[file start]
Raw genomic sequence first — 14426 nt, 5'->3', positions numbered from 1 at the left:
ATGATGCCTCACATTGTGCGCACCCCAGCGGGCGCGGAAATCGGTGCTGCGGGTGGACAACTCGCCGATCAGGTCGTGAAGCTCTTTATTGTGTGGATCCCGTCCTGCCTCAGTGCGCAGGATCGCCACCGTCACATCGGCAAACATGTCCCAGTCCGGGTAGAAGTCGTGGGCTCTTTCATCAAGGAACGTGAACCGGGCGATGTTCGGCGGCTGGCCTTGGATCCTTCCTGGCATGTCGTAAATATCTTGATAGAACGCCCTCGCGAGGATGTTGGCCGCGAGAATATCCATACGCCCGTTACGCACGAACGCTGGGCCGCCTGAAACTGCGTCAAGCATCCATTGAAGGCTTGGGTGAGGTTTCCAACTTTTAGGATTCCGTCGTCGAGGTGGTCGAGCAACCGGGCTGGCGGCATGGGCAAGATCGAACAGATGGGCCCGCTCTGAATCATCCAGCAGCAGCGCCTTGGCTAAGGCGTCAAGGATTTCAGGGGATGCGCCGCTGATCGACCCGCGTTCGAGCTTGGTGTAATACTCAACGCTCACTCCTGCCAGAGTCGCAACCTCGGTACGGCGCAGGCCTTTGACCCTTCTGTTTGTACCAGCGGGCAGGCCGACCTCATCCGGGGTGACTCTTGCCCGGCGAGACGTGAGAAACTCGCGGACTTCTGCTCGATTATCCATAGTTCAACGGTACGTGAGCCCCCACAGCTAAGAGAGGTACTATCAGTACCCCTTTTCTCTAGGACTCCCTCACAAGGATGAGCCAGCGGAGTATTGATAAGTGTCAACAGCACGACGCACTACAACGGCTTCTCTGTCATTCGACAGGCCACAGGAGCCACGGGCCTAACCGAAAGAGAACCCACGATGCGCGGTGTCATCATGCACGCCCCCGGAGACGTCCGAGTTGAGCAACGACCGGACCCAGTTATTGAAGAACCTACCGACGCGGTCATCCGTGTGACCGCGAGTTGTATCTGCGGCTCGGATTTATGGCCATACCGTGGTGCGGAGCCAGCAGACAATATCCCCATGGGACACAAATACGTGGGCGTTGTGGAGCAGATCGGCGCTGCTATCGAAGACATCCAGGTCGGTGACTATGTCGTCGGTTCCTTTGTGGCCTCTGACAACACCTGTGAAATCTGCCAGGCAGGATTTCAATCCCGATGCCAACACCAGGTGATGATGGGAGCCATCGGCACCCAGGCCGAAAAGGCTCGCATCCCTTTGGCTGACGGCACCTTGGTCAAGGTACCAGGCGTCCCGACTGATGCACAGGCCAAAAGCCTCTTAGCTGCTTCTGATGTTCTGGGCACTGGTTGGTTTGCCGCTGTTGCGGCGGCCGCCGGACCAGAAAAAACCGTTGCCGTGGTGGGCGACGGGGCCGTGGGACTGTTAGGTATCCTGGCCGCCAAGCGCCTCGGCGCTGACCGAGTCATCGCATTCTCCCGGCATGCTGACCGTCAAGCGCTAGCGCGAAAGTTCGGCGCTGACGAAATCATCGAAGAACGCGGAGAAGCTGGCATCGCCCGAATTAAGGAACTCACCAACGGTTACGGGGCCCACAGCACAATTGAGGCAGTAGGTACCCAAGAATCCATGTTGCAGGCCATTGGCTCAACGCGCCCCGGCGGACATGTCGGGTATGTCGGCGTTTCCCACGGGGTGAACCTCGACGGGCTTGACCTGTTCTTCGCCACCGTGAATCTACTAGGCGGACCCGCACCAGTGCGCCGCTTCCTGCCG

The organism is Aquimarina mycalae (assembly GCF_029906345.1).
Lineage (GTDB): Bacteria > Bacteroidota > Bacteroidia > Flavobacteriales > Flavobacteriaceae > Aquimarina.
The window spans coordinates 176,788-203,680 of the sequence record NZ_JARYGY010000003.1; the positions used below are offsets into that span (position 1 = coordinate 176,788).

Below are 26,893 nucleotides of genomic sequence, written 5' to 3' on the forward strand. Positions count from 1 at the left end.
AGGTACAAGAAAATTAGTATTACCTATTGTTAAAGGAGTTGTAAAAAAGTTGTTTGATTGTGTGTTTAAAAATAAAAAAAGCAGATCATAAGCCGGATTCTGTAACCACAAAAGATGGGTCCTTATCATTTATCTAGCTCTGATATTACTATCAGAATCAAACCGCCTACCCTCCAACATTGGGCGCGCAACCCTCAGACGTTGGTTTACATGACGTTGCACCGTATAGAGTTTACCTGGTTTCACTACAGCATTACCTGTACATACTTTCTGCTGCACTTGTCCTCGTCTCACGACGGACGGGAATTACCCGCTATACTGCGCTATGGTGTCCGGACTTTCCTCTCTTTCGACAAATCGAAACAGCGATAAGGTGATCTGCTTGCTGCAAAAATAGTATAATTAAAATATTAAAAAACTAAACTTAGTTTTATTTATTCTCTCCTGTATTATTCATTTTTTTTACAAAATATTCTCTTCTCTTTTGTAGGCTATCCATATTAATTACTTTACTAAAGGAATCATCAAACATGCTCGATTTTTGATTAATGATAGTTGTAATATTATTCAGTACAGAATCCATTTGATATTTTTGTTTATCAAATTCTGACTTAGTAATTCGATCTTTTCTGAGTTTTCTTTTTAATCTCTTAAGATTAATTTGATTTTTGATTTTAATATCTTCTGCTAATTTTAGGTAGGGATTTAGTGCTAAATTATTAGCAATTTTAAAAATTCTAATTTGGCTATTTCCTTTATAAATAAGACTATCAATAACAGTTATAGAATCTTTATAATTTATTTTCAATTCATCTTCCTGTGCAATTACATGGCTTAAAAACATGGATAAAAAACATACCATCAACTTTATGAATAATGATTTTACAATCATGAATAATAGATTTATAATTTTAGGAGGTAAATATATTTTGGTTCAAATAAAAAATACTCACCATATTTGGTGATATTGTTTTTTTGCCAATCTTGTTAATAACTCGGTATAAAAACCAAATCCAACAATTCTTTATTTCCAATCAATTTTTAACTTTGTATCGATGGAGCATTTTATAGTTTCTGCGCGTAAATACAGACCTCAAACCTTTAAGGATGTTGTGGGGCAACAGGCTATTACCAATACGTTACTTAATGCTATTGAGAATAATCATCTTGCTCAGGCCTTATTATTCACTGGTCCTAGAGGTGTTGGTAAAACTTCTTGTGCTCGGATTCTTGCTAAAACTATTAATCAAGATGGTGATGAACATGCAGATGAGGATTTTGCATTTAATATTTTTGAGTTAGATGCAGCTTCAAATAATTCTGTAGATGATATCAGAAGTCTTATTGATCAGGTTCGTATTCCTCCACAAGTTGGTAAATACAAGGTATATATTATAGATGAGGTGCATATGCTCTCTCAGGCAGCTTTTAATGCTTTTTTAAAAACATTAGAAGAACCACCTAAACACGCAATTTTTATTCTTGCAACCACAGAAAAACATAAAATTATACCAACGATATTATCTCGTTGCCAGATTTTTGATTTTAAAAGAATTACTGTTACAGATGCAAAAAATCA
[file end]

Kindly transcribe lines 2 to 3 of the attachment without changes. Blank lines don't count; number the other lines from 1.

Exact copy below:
ATGATGCCTCACATTGTGCGCACCCCAGCGGGCGCGGAAATCGGTGCTGCGGGTGGACAACTCGCCGATCAGGTCGTGAAGCTCTTTATTGTGTGGATCCCGTCCTGCCTCAGTGCGCAGGATCGCCACCGTCACATCGGCAAACATGTCCCAGTCCGGGTAGAAGTCGTGGGCTCTTTCATCAAGGAACGTGAACCGGGCGATGTTCGGCGGCTGGCCTTGGATCCTTCCTGGCATGTCGTAAATATCTTGATAGAACGCCCTCGCGAGGATGTTGGCCGCGAGAATATCCATACGCCCGTTACGCACGAACGCTGGGCCGCCTGAAACTGCGTCAAGCATCCATTGAAGGCTTGGGTGAGGTTTCCAACTTTTAGGATTCCGTCGTCGAGGTGGTCGAGCAACCGGGCTGGCGGCATGGGCAAGATCGAACAGATGGGCCCGCTCTGAATCATCCAGCAGCAGCGCCTTGGCTAAGGCGTCAAGGATTTCAGGGGATGCGCCGCTGATCGACCCGCGTTCGAGCTTGGTGTAATACTCAACGCTCACTCCTGCCAGAGTCGCAACCTCGGTACGGCGCAGGCCTTTGACCCTTCTGTTTGTACCAGCGGGCAGGCCGACCTCATCCGGGGTGACTCTTGCCCGGCGAGACGTGAGAAACTCGCGGACTTCTGCTCGATTATCCATAGTTCAACGGTACGTGAGCCCCCACAGCTAAGAGAGGTACTATCAGTACCCCTTTTCTCTAGGACTCCCTCACAAGGATGAGCCAGCGGAGTATTGATAAGTGTCAACAGCACGACGCACTACAACGGCTTCTCTGTCATTCGACAGGCCACAGGAGCCACGGGCCTAACCGAAAGAGAACCCACGATGCGCGGTGTCATCATGCACGCCCCCGGAGACGTCCGAGTTGAGCAACGACCGGACCCAGTTATTGAAGAACCTACCGACGCGGTCATCCGTGTGACCGCGAGTTGTATCTGCGGCTCGGATTTATGGCCATACCGTGGTGCGGAGCCAGCAGACAATATCCCCATGGGACACAAATACGTGGGCGTTGTGGAGCAGATCGGCGCTGCTATCGAAGACATCCAGGTCGGTGACTATGTCGTCGGTTCCTTTGTGGCCTCTGACAACACCTGTGAAATCTGCCAGGCAGGATTTCAATCCCGATGCCAACACCAGGTGATGATGGGAGCCATCGGCACCCAGGCCGAAAAGGCTCGCATCCCTTTGGCTGACGGCACCTTGGTCAAGGTACCAGGCGTCCCGACTGATGCACAGGCCAAAAGCCTCTTAGCTGCTTCTGATGTTCTGGGCACTGGTTGGTTTGCCGCTGTTGCGGCGGCCGCCGGACCAGAAAAAACCGTTGCCGTGGTGGGCGACGGGGCCGTGGGACTGTTAGGTATCCTGGCCGCCAAGCGCCTCGGCGCTGACCGAGTCATCGCATTCTCCCGGCATGCTGACCGTCAAGCGCTAGCGCGAAAGTTCGGCGCTGACGAAATCATCGAAGAACGCGGAGAAGCTGGCATCGCCCGAATTAAGGAACTCACCAACGGTTACGGGGCCCACAGCACAATTGAGGCAGTAGGTACCCAAGAATCCATGTTGCAGGCCATTGGCTCAACGCGCCCCGGCGGACATGTCGGGTATGTCGGCGTTTCCCACGGGGTGAACCTCGACGGGCTTGACCTGTTCTTCGCCACCGTGAATCTACTAGGCGGACCCGCACCAGTGCGCCGCTTCCTGCCG

The organism is Aquimarina mycalae (assembly GCF_029906345.1).